Amino acid profile and protein quality are extremely important to know, but increasingly overlooked in the mainstream.
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Amino Acid Profiles Matter
In a recent article we discussed a very interesting study which showed that increased male height was associated with the superior nutrition of animal proteins. The study uses data from 105 different cultures across Europe, North Africa, the Middle East, Asia and Oceania to show that diet is a direct determinant of height.
As well as total protein consumption being strongly correlated with height, the researchers also discovered that ‘protein quality’ also mattered significantly. In this regard, it was the reliance on protein derived from meat, eggs and milk that puts Europeans – quite literally – head and shoulders above the rest of the countries in the study. Meat, eggs and milk contain the highest quality protein – far in advance of the plant-based foodstuffs that make up the bulk of the protein intake outside Europe.
With regard to plant-based diets, the authors conclude, unequivocally, that they “are not able to provide the optimal stimuli for physical growth, even if the intake of total protein and total energy poses no problem. In fact, we observed a difference of 10 cm (174 cm vs. 184 cm) between nations relying on the surplus of plant and animal proteins, respectively.”
Okay, I hear you say, I get that protein quality is important. But what does it actually mean?
In truth, protein quality is a very easy concept to understand. Basically, it can be divided into two aspects: amino acid profiles and digestibility. There are very official methods of ranking protein quality and there is also, as you might expect, a certain amount of disagreement over which should be used, largely due to vested interests in particular kinds of protein being given a higher or a lower score overall.
If you want to read up on the various ranking methods and their advantages and disadvantages, click here.
Let’s start with amino acid profiles. The building blocks of protein are amino acids, of which there are considered to be nine ‘essential amino acids’. These are amino acids that cannot be synthesised readily enough by the human body to meet its demand; therefore, they must be derived from the diet.
The nine essential amino acids are:
There are also six ‘conditionally essential’ amino acids, whose synthesis can be limited in the body under special conditions, usually of stress, and six ‘non-essential’ amino acids, which can be synthesised in sufficient quantities in the body. When we talk about amino acid profiles, we usually are referring to the essential amino acids.
In simple terms, the more essential amino acids a protein source contains, the better its amino-acid profile. Whereas eggs or milk protein contain all the amino acids, a protein like hemp, for instance, does not; it has an incomplete amino acid profile.
But this isn’t the whole picture. Another factor is digestibility. A protein source might have a decent enough amino acid profile, but actually prove to be a poor choice because the human body has a hard time digesting the protein it provides.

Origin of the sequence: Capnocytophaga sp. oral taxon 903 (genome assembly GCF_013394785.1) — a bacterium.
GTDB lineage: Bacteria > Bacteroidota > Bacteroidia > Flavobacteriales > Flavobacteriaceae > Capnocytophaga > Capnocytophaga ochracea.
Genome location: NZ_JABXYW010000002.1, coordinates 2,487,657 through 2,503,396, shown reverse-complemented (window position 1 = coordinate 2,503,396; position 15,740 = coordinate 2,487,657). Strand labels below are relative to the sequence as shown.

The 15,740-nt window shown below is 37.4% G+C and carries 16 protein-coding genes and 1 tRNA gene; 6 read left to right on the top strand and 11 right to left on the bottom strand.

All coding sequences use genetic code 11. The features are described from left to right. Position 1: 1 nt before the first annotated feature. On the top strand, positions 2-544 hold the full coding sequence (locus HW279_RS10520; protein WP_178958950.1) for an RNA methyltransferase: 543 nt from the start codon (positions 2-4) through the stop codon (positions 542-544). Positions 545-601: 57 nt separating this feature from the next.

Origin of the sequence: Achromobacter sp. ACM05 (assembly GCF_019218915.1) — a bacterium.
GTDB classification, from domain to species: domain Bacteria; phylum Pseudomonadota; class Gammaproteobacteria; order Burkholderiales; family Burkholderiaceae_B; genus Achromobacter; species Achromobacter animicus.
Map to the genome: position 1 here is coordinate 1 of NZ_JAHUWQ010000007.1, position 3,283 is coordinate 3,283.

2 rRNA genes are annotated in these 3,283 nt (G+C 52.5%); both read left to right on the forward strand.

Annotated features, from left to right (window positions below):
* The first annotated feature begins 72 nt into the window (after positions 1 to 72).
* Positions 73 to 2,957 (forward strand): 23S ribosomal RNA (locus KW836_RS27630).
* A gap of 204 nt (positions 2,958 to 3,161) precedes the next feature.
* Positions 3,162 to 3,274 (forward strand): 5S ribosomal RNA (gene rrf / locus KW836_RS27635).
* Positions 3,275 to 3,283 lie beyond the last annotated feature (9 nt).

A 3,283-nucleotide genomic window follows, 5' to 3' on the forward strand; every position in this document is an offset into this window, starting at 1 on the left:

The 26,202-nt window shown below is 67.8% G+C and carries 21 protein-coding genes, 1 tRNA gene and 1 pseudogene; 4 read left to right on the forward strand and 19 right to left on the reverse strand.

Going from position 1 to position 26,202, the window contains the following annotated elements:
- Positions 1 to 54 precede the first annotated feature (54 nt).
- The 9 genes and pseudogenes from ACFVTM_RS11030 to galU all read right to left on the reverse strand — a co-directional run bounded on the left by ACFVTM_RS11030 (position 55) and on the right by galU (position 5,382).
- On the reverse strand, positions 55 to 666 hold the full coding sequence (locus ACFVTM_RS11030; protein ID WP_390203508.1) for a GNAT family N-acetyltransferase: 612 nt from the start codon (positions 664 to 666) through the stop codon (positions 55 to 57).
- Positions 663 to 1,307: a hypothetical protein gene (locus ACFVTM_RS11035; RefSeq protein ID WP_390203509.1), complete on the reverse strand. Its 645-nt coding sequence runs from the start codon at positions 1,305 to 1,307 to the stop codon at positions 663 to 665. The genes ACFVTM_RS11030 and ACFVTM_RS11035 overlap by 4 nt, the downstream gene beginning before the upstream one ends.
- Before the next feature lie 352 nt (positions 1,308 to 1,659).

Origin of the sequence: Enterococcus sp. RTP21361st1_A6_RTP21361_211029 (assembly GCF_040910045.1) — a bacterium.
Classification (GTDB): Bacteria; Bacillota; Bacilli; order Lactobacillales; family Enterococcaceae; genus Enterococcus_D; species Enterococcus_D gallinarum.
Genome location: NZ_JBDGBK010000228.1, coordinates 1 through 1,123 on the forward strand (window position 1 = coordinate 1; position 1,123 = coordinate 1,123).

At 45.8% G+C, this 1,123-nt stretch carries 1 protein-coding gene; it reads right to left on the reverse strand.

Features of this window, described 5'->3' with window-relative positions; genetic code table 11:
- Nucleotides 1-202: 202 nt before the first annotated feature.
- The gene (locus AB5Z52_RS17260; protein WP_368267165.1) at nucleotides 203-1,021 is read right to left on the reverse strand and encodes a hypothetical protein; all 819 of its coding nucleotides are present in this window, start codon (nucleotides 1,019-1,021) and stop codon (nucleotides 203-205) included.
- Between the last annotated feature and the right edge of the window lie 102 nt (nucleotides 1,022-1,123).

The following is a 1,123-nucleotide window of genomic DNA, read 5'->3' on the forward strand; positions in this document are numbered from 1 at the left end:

A variety of factors can intervene to make a protein source less digestible, including anti-nutrient factors most notably. These are substances found especially in plant-based foods that prevent the body from absorbing nutrition, perhaps by binding to enzymes that are involved in digestion and stopping them from working or by turning micro-nutrients into a form that the body cannot process.
Some common anti-nutrient sources and their effects
So, when arriving at an assessment of protein quality, we have to balance amino acid profiles against digestibility. A protein source with a complete amino acid profile but 0% digestibility would obviously be the lowest quality protein source available; and similarly a protein source with none of the essential amino acids and 100% digestibility.
As we’ve already seen with regard to the height study, animal proteins generally have a much higher protein quality than plant-based proteins – something vegans and vegetarians are of course loath to admit.
Why Protein Quality Matters
Some of you will probably have figured this out already – well done, you! – but I’ll give you a brief explanation just in case you haven’t.
Quite simply, if you don’t get enough of the essential amino acids, either because your protein sources don’t contain them or because of digestibility issues, or both, all the vital bodily processes that rely on them to take place, including muscle repair and growth, will be limited. That’s it.
Take the example of a bodybuilder. We all know that bodybuilders have to eat a lot of protein, not only to repair the damage they do to their muscles lifting weights all the time, but also to build more muscle too – lots of it, preferably. However, the protein that they eat must also be of a high quality, or else they risk slowing or even stalling in their gains, because the necessary building blocks are lacking.
This is why, back in the good old days of the Golden Era, Vince Gironda advocated milk-and-egg protein powder, when others were using soy powder instead. The protein from milk and eggs has the highest protein quality, higher than soy and higher than whey, and this remains true to this day.
If you’re trying to be a bodybuilder on a vegetarian or vegan diet, things are going to be a lot harder for you than for a bodybuilder eating the Golden Era staples of lots of red meat, lots of milk and lots of egg.
Here’s what we say: if it ain’t broke, don’t fix it!
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